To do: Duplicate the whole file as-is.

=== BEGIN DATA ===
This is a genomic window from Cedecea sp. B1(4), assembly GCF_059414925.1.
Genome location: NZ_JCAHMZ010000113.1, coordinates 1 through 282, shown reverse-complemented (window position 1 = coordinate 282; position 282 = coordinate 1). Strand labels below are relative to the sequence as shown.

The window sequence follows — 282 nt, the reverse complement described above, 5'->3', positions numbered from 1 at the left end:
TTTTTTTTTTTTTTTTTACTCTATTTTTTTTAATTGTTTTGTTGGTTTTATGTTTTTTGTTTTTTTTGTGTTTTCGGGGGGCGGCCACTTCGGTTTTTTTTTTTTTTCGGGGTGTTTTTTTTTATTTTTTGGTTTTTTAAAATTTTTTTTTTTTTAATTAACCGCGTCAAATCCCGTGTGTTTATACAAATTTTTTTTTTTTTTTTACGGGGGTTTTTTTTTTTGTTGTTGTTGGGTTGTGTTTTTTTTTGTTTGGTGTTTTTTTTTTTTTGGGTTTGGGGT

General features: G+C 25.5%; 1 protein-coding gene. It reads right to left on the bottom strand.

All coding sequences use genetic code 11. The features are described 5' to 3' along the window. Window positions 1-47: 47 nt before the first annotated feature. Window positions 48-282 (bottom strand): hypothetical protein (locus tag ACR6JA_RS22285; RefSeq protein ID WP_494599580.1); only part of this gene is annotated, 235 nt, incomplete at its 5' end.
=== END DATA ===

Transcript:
This is a genomic window from Cedecea sp. B1(4), assembly GCF_059414925.1.
Genome location: NZ_JCAHMZ010000113.1, coordinates 1 through 282, shown reverse-complemented (window position 1 = coordinate 282; position 282 = coordinate 1). Strand labels below are relative to the sequence as shown.

The window sequence follows — 282 nt, the reverse complement described above, 5'->3', positions numbered from 1 at the left end:
TTTTTTTTTTTTTTTTTACTCTATTTTTTTTAATTGTTTTGTTGGTTTTATGTTTTTTGTTTTTTTTGTGTTTTCGGGGGGCGGCCACTTCGGTTTTTTTTTTTTTTCGGGGTGTTTTTTTTTATTTTTTGGTTTTTTAAAATTTTTTTTTTTTTAATTAACCGCGTCAAATCCCGTGTGTTTATACAAATTTTTTTTTTTTTTTTACGGGGGTTTTTTTTTTTGTTGTTGTTGGGTTGTGTTTTTTTTTGTTTGGTGTTTTTTTTTTTTTGGGTTTGGGGT

General features: G+C 25.5%; 1 protein-coding gene. It reads right to left on the bottom strand.

All coding sequences use genetic code 11. The features are described 5' to 3' along the window. Window positions 1-47: 47 nt before the first annotated feature. Window positions 48-282 (bottom strand): hypothetical protein (locus tag ACR6JA_RS22285; RefSeq protein ID WP_494599580.1); only part of this gene is annotated, 235 nt, incomplete at its 5' end.